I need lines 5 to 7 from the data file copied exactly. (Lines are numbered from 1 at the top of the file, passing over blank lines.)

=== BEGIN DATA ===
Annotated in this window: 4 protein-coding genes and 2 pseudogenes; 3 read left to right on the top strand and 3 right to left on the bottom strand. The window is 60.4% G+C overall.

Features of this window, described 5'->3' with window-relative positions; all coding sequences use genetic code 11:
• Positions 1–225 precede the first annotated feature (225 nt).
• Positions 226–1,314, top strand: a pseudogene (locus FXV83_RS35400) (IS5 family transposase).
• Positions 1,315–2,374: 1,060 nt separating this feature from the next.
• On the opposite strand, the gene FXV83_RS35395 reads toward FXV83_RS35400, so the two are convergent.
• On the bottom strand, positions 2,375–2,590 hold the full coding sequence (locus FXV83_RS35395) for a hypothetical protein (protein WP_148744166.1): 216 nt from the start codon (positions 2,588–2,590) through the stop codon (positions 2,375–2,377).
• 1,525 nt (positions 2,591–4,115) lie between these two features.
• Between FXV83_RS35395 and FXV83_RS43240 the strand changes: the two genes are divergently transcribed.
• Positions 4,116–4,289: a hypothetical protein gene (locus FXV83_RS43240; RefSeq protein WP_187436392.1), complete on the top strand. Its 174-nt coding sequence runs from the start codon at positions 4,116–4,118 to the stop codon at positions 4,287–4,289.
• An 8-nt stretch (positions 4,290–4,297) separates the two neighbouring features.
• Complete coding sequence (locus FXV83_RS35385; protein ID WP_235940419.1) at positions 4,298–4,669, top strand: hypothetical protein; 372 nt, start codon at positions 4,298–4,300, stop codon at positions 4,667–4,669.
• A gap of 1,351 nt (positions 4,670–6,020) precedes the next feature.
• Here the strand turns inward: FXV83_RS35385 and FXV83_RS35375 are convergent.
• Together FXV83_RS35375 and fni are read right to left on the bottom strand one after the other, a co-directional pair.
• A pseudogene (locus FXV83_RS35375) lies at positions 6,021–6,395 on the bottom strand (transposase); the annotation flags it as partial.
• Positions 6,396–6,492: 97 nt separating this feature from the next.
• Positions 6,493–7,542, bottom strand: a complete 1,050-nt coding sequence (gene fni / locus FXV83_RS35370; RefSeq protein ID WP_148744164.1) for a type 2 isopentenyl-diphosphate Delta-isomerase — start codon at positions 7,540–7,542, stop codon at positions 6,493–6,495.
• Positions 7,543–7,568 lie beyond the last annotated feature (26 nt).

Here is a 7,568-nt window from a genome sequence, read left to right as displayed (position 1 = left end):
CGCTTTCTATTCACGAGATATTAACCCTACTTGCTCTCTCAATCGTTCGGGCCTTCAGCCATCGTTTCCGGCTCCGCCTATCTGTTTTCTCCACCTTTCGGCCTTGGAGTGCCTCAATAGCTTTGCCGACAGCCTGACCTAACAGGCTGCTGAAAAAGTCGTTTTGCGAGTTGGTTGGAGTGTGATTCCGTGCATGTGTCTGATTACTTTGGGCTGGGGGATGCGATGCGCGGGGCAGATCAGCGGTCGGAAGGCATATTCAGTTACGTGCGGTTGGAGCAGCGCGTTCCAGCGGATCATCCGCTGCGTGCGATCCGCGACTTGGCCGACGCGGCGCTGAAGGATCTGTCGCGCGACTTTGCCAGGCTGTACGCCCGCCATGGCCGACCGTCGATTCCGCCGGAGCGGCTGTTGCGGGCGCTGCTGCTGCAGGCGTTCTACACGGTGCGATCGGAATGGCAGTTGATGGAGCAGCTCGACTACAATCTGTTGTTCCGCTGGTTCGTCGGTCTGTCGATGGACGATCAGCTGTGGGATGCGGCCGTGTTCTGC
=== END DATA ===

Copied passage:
• Positions 1,315–2,374: 1,060 nt separating this feature from the next.
• On the opposite strand, the gene FXV83_RS35395 reads toward FXV83_RS35400, so the two are convergent.
• On the bottom strand, positions 2,375–2,590 hold the full coding sequence (locus FXV83_RS35395) for a hypothetical protein (protein WP_148744166.1): 216 nt from the start codon (positions 2,588–2,590) through the stop codon (positions 2,375–2,377).